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It’s only business.

It has become apparent that my frequent habit is to instruct the crew, if any, on each ship that I find myself on to depart the bridge until further notice. Alone, I dim the lights and sit looking out at the deep. While the crew busy themselves with whatever little busyness and pleasures that occupy their limited lives, I watch the glacially slow parallax changes of past days.

There are structures out there too vast to comprehend, to be comprehensible, by any ape brain or slightly enhanced ape brain, or even mine. Towering gas and dust clouds; random aggregates of star systems that we impose half sensed order upon; gulfs between where as yet no sun has called to others. Even at the great speeds with which I can move within systems, no change can be seen in these, and so they flatten themselves to be painted on the interior of the sphere of heavens centred upon myself, the renaissance world view come full, ah-ha, circle.

The raging chaos of nuclear storms made utterly still by distance and magnitude sums to a bleakness that cannot be denied. I may be godlike in the eyes of apes, of earth-bound mortals banging rocks together hoping for a spark, but in truth even such as I account for nothing. Aggregated across time and space, all our striving asymptotically approaches zero.

It could be this perspective that separates me from the crew. I can brood like Ahab on the bridge while the continue to live with hopes and animal comforts merely because they choose to shut out the cold. Or they have learned a skill that I have not, some mode of thought that keeps the night at bay.

Certainly the various crews have seemed content enough in their lots. I embarked some weeks ago on a lengthy set of errands on behalf of the Sisters Of Eve, aiding them in pursuit of some agenda they presented to me as an investigation into odd outbreaks of rogue AI drones. They were lying, of course, or at best presenting only partial truths. I knew this, and they knew that I knew, but still it pleased them to pay and reward me. And it pleased me to take their money while I laid my own plans.

Over the course of those days I acquired several ships that were subsequently shot out from under me. Mostly the crews survived in part, with perhaps one or two out of five lost to the night. While they do not speak of this to me, something in my treatment of them must be pleasing or at least not unpleasant, as the survivors continue to accept contracts for whichever craft I take out of the dock.

I remain surprised – why I do not know, as I have no recollected basis for comparison – that these craft require so few crew. A handful for the frigates, a double or triple handful for the destroyers. I am told that this is in part an artefact of Gallente ship design, and that other race’s craft require somewhat more. Certainly a startling level of automation is interposed between human hand and effective action. Still the need for a crew remains. The automated repair mechanisms themselves need maintenance, the artificial intelligences need the counselling of native intelligence, and the hand of man appears necessary to turn eggs into palatable omelettes and roasted beans into coffee.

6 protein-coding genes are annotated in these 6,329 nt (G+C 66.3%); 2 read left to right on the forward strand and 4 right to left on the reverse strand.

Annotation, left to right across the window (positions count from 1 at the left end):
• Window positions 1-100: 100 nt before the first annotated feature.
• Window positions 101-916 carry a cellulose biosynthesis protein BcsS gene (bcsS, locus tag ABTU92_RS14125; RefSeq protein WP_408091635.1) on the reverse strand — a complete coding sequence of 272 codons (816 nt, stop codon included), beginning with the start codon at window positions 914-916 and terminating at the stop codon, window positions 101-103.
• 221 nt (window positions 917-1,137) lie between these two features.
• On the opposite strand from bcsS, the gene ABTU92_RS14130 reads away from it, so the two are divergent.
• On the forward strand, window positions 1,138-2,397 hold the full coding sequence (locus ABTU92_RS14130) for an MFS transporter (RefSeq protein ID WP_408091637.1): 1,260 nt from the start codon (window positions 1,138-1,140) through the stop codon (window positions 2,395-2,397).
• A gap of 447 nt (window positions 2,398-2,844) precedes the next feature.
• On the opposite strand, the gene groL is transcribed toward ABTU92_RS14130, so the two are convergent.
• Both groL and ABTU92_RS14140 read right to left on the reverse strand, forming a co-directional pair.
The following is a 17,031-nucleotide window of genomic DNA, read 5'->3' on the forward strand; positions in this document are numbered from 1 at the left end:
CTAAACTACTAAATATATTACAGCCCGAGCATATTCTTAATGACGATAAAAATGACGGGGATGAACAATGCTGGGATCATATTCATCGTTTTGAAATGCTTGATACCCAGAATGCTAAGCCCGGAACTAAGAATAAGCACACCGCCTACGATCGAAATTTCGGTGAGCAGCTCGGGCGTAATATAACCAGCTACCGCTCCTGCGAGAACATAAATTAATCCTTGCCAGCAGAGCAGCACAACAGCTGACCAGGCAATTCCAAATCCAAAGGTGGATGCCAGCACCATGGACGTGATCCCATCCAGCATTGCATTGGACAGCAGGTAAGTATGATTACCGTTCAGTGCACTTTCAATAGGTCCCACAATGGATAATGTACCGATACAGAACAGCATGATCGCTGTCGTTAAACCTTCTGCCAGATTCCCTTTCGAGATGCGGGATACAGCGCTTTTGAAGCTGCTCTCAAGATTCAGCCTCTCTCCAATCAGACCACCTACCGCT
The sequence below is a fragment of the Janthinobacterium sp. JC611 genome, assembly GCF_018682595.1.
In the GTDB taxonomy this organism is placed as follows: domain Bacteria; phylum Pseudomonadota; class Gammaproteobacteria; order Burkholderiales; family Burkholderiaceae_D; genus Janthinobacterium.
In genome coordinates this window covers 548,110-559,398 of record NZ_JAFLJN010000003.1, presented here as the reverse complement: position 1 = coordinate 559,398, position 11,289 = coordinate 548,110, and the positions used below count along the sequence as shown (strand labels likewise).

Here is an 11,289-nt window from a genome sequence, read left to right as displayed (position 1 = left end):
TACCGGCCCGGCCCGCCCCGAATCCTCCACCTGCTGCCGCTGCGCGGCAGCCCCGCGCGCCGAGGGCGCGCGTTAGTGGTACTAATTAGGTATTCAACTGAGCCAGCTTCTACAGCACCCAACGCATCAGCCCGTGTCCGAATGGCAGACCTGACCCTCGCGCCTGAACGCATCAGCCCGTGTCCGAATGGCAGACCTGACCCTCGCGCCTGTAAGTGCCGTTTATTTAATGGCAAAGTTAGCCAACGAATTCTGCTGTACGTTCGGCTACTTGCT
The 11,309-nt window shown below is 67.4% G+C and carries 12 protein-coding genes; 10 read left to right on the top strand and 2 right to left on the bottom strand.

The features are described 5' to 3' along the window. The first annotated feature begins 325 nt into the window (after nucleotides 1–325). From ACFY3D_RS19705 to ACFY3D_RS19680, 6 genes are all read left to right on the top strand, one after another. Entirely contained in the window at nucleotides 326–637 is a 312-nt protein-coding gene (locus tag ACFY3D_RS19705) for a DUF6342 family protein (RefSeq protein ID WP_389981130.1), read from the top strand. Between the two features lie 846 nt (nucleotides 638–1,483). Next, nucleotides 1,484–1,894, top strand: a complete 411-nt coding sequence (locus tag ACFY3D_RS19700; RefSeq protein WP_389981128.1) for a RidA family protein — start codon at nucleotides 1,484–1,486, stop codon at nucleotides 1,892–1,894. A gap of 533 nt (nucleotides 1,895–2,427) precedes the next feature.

For all I know the crew keep returning because they dimly apprehend the opportunity for wealth with no more than the usual risks, and less ill treatment than they may receive from another captain. In passing I hear other captains boasting of their harshness or rigorous discipline, an effort that bemuses me. The crew have functions and my contract with them is the same as the contract with any other mechanism: I will not expend effort on any component of my ship that functions as expected and has no deleterious impact, and malfunctioning systems will be ejected and replaced.

I have spent the past few weeks wandering with little plan, merely trying to learn something of this universe I find myself in. Picking up odd errands here and there has covered costs, and recompensed the loss of ships, and given me some time to consider where to begin to make my mark. It turns out that salvaging materials from the craft I was commissioned to destroy can be moderately lucrative. To the same extent I am led to believe that exploring the less well travelled reaches in search of obscured resources and bases can pay well, if the resources can be exploited.

So there, the basis of the start of a plan: outfit a craft and acquire the skills to scan systems and exploit what is found, and outfit other craft to salvage the detritus left over from the robust execution of business. Maybe that can be my mission statement, my credo, my motto. Nothing Personal.

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